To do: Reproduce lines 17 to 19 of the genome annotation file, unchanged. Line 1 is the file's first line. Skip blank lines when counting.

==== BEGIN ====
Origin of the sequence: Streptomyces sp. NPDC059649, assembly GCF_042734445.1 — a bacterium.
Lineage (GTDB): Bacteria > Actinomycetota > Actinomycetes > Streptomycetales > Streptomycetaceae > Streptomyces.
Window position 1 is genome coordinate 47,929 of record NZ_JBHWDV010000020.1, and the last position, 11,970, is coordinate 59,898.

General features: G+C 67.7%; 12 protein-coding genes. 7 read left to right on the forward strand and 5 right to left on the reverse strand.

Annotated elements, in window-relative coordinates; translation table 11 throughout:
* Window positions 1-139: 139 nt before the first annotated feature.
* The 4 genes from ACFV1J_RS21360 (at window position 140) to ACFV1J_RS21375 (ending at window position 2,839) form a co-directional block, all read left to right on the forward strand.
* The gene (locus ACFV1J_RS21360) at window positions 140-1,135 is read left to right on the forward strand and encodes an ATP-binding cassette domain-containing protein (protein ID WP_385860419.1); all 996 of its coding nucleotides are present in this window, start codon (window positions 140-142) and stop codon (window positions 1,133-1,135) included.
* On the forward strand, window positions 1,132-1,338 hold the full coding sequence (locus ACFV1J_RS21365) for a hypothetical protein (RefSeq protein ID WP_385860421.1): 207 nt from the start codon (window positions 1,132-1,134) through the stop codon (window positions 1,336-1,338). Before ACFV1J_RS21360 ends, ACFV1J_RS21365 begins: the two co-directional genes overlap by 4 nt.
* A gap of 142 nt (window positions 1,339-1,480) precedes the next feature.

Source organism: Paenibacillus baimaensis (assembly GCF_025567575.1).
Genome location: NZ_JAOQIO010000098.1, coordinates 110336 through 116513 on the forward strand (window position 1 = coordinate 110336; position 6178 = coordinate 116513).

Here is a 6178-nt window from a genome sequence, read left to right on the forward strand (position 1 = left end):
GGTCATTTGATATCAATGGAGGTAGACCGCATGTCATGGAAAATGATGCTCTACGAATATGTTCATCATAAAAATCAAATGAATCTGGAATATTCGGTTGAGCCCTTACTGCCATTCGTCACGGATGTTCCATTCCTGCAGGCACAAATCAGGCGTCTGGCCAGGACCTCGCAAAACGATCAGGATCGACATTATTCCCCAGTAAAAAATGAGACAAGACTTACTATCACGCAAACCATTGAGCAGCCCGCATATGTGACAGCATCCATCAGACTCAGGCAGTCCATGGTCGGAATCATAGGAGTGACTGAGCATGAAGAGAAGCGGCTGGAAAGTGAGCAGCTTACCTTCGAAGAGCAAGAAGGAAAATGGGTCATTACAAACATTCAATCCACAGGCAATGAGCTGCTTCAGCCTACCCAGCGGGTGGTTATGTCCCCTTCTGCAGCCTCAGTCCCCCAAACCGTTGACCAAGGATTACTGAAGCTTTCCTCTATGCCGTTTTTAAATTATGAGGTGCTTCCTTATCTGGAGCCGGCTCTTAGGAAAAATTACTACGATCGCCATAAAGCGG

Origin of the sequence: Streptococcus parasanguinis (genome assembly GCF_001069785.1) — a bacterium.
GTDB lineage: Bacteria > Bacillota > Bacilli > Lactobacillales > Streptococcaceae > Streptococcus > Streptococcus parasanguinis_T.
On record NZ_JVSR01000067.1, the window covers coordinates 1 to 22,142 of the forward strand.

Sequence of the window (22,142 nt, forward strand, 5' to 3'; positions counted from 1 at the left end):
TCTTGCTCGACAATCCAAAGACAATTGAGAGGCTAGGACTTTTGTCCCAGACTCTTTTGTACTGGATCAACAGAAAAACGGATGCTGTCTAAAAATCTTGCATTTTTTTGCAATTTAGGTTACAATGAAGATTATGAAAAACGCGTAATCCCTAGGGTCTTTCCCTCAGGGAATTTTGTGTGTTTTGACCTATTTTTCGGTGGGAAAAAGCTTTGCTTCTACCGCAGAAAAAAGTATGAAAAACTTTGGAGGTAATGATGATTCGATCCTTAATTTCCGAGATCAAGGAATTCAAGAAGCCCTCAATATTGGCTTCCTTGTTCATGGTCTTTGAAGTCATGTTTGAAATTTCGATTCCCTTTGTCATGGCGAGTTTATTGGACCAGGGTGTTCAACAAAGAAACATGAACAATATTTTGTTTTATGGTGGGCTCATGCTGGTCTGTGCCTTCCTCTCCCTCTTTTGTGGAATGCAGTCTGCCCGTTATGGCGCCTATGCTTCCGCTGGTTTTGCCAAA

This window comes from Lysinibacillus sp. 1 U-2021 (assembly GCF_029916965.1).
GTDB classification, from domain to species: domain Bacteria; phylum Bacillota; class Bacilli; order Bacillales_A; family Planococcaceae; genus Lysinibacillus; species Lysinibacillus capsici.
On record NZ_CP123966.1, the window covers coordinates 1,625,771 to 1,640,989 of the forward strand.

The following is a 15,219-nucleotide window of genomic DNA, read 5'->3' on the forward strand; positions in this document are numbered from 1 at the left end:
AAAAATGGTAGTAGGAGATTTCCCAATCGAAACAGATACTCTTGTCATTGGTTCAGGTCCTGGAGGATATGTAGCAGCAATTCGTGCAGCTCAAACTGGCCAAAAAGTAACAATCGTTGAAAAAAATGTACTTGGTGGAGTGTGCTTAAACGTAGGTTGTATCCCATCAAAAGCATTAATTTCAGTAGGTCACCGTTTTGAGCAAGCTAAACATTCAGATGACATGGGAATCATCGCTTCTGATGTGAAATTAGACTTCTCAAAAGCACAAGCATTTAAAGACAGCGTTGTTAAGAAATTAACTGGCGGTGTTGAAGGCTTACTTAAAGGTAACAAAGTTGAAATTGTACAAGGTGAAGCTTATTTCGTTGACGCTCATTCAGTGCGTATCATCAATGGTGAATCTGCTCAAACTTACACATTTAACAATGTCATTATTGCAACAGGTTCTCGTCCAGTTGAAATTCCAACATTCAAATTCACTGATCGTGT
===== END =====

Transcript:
On record NZ_JVSR01000067.1, the window covers coordinates 1 to 22,142 of the forward strand.

Sequence of the window (22,142 nt, forward strand, 5' to 3'; positions counted from 1 at the left end):
TCTTGCTCGACAATCCAAAGACAATTGAGAGGCTAGGACTTTTGTCCCAGACTCTTTTGTACTGGATCAACAGAAAAACGGATGCTGTCTAAAAATCTTGCATTTTTTTGCAATTTAGGTTACAATGAAGATTATGAAAAACGCGTAATCCCTAGGGTCTTTCCCTCAGGGAATTTTGTGTGTTTTGACCTATTTTTCGGTGGGAAAAAGCTTTGCTTCTACCGCAGAAAAAAGTATGAAAAACTTTGGAGGTAATGATGATTCGATCCTTAATTTCCGAGATCAAGGAATTCAAGAAGCCCTCAATATTGGCTTCCTTGTTCATGGTCTTTGAAGTCATGTTTGAAATTTCGATTCCCTTTGTCATGGCGAGTTTATTGGACCAGGGTGTTCAACAAAGAAACATGAACAATATTTTGTTTTATGGTGGGCTCATGCTGGTCTGTGCCTTCCTCTCCCTCTTTTGTGGAATGCAGTCTGCCCGTTATGGCGCCTATGCTTCCGCTGGTTTTGCCAAA